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Health and Family Services Cabinet
November is American Diabetes Month

Press Release Date:  Thursday, October 26, 2006  
Contact Information:  Gwenda Bond or Beth Crace, (502) 564-6786  


Health Officials Urge People Living with Diabetes to Get Eye Exams

Throughout November – recognized nationally as American Diabetes Month and Diabetic Eye Disease Month - the Department for Public Health (DPH) is reminding Kentuckians living with diabetes of the importance of dilated eye exams.

DPH is joining the American Diabetes Association and Prevent Blindness America to raise awareness of this important issue. Health officials and educators are using this time to teach Kentuckians about diabetes, particularly the impact the disease can have on eyesight and how people living with the disease can live healthier lives.

“Diabetic retinopathy is the most common form of diabetic eye disease and the leading cause of blindness in adults,” said William Hacker, M.D., acting undersecretary for health and public health commissioner at the Cabinet for Health and Family Services (CHFS). “Finding and treating retinopathy early, before it results in a loss of vision or blindness, is our best treatment option. That’s why we recommend that people living with diabetes get annual dilated eye exams.”

Kentuckians of all ages and backgrounds live with diabetes. An estimated 376,000 Kentuckians have diabetes, with more than 109,000 of these individuals being undiagnosed. The commonwealth ranks seventh (tied with two other states) in the nation for the highest percentage of the adult population diagnosed with diabetes, according to DPH data.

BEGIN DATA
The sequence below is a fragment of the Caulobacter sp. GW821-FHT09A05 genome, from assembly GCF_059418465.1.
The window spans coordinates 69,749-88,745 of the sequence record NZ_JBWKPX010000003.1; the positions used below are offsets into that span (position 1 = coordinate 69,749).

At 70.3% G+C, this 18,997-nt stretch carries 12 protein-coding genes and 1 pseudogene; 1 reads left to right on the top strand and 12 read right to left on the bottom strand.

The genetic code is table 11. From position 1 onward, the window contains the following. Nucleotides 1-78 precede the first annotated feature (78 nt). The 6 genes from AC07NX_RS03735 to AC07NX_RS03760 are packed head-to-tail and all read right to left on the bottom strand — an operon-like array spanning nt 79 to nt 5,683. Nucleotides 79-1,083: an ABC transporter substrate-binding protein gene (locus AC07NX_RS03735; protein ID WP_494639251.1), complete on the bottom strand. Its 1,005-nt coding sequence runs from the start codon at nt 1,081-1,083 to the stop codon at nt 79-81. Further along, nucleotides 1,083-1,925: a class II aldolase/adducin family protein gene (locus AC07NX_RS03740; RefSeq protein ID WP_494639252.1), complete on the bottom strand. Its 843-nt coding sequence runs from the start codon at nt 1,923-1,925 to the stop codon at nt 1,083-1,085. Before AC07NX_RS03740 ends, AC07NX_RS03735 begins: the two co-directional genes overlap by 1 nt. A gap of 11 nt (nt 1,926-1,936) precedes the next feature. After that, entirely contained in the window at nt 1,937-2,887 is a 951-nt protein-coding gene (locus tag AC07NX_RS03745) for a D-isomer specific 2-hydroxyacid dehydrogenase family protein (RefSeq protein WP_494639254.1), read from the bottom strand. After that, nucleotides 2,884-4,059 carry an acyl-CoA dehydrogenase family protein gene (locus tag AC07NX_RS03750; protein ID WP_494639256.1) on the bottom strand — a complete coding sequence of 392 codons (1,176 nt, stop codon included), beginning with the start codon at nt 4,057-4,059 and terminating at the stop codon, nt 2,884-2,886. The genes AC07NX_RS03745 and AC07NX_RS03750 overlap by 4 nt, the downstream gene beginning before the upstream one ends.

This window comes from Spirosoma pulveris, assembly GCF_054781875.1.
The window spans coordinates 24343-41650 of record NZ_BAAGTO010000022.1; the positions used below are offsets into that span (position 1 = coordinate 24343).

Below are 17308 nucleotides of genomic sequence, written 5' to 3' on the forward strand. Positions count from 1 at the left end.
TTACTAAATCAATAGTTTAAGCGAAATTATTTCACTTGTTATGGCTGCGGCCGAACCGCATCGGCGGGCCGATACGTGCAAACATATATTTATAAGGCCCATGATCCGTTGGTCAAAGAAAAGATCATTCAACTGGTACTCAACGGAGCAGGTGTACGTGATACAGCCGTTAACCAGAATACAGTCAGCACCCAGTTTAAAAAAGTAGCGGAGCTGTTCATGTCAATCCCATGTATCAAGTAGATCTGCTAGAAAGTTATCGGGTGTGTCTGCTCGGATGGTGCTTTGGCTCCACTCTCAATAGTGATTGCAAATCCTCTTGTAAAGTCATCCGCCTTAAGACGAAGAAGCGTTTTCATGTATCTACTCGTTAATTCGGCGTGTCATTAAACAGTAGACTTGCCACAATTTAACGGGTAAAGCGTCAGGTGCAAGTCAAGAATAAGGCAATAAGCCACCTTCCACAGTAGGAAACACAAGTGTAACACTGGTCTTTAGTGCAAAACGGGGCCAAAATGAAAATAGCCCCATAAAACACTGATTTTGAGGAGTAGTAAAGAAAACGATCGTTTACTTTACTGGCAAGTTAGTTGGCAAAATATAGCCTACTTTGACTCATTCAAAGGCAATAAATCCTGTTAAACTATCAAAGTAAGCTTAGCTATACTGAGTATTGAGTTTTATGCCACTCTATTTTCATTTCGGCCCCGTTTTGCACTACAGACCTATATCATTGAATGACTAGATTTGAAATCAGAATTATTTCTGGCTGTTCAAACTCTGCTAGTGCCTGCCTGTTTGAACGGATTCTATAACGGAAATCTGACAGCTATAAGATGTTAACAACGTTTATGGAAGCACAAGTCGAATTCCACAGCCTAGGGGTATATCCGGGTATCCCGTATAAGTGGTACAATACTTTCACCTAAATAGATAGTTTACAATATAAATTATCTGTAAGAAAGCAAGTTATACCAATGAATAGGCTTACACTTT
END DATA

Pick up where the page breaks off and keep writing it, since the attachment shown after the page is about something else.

For Kentuckians living with diabetes, appropriate medical care and self management are crucial to maintaining a healthy life despite the disease.

Trend data shows more people have been getting necessary dilated eye exams over the years, with an adjusted rate of 55.6 in 1995 compared to 65.5 in 2004.

“With over one-third of Kentuckians with diabetes not getting the recommended dilated eye exam, there is much room for improvement,” said Janice Haile, of the Kentucky Diabetes Prevention and Control Program. “It is very important for Kentucky practitioners and diabetes educators to take steps to ensure that people with diabetes understand the importance of getting this critical exam.”

The Kentucky Diabetes Network (KDN) Health Plan Partners recently developed a diabetes and eye disease brochure that includes a form to assist the medical provider in obtaining reports of dilated eye exams from the eye doctor. To obtain free copies of this brochure, contact Lonna Fraine of the Kentucky Diabetes Prevention and Control Program at (502) 564-7996 or e-mail lonna.fraine@ky.gov. The brochure can be downloaded at www.kentuckydiabetes.net where viewers should click Protect Your Vision.

More information is available from: the American Diabetes Association, (800) DIABETES; the American Academy of Ophthalmology’s Eye Care America, (800) 628-6733; and the American Optometric Association’s Diabetes Referral Line, (800) 262-3947.



 

Last Updated 10/26/2006